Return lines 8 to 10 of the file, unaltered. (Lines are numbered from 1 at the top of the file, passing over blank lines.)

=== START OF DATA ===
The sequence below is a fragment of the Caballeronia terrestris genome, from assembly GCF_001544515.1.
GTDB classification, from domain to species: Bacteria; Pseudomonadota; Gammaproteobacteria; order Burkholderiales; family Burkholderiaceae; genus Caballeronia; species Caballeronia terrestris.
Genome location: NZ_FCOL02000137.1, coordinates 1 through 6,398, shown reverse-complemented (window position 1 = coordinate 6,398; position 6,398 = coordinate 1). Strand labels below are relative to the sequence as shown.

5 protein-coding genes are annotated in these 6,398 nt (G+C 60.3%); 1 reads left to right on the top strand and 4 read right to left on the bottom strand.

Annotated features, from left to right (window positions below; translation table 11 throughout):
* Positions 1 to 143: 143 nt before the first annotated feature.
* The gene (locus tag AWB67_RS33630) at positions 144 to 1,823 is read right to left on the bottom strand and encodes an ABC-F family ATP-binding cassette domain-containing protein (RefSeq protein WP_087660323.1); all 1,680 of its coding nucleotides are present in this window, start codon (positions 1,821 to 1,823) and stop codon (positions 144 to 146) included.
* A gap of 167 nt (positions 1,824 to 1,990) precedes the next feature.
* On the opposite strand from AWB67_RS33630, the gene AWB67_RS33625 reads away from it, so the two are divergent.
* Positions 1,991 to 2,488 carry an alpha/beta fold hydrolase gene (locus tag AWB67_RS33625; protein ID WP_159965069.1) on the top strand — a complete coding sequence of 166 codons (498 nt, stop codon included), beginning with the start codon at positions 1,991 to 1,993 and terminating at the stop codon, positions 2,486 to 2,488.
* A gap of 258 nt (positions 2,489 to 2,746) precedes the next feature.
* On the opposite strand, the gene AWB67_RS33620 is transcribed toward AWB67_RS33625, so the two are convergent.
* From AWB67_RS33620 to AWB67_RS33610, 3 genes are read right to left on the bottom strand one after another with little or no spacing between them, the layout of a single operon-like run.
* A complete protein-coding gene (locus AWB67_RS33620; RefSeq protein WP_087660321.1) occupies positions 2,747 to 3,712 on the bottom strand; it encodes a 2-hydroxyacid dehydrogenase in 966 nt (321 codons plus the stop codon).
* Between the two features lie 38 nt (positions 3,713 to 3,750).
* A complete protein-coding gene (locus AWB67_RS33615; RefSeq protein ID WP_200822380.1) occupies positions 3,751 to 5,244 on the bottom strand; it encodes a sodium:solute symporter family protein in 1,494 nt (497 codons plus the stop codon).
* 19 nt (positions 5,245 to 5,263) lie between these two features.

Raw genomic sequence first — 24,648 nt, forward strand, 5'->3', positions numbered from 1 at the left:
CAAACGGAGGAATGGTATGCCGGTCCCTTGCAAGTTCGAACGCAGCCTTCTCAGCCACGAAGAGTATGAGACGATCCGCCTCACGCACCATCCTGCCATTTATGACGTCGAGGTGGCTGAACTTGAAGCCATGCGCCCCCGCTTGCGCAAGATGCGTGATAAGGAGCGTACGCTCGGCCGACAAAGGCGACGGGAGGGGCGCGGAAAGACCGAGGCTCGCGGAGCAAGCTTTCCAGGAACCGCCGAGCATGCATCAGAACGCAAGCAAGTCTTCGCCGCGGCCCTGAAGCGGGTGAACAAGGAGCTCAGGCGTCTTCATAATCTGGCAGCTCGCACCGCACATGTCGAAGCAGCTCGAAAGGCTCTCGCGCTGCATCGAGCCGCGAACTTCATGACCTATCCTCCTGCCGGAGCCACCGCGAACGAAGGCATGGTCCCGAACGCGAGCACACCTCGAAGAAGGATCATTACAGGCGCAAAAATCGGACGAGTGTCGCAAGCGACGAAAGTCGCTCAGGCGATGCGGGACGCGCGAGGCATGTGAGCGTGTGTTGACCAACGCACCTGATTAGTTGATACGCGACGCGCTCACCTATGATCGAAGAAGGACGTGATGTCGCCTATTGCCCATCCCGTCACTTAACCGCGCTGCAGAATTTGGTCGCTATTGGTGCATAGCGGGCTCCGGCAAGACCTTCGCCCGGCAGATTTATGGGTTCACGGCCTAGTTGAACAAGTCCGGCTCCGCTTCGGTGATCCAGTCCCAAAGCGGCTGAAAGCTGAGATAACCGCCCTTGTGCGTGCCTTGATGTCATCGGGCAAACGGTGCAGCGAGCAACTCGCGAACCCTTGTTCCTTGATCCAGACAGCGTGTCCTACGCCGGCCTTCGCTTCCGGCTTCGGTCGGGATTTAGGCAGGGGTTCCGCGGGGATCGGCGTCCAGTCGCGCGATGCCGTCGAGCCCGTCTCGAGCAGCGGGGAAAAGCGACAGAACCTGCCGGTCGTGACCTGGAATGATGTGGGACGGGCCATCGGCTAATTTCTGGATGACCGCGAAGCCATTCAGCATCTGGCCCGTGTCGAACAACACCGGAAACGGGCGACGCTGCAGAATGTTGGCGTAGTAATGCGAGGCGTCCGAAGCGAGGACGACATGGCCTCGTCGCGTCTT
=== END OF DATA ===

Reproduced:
* A gap of 167 nt (positions 1,824 to 1,990) precedes the next feature.
* On the opposite strand from AWB67_RS33630, the gene AWB67_RS33625 reads away from it, so the two are divergent.
* Positions 1,991 to 2,488 carry an alpha/beta fold hydrolase gene (locus tag AWB67_RS33625; protein ID WP_159965069.1) on the top strand — a complete coding sequence of 166 codons (498 nt, stop codon included), beginning with the start codon at positions 1,991 to 1,993 and terminating at the stop codon, positions 2,486 to 2,488.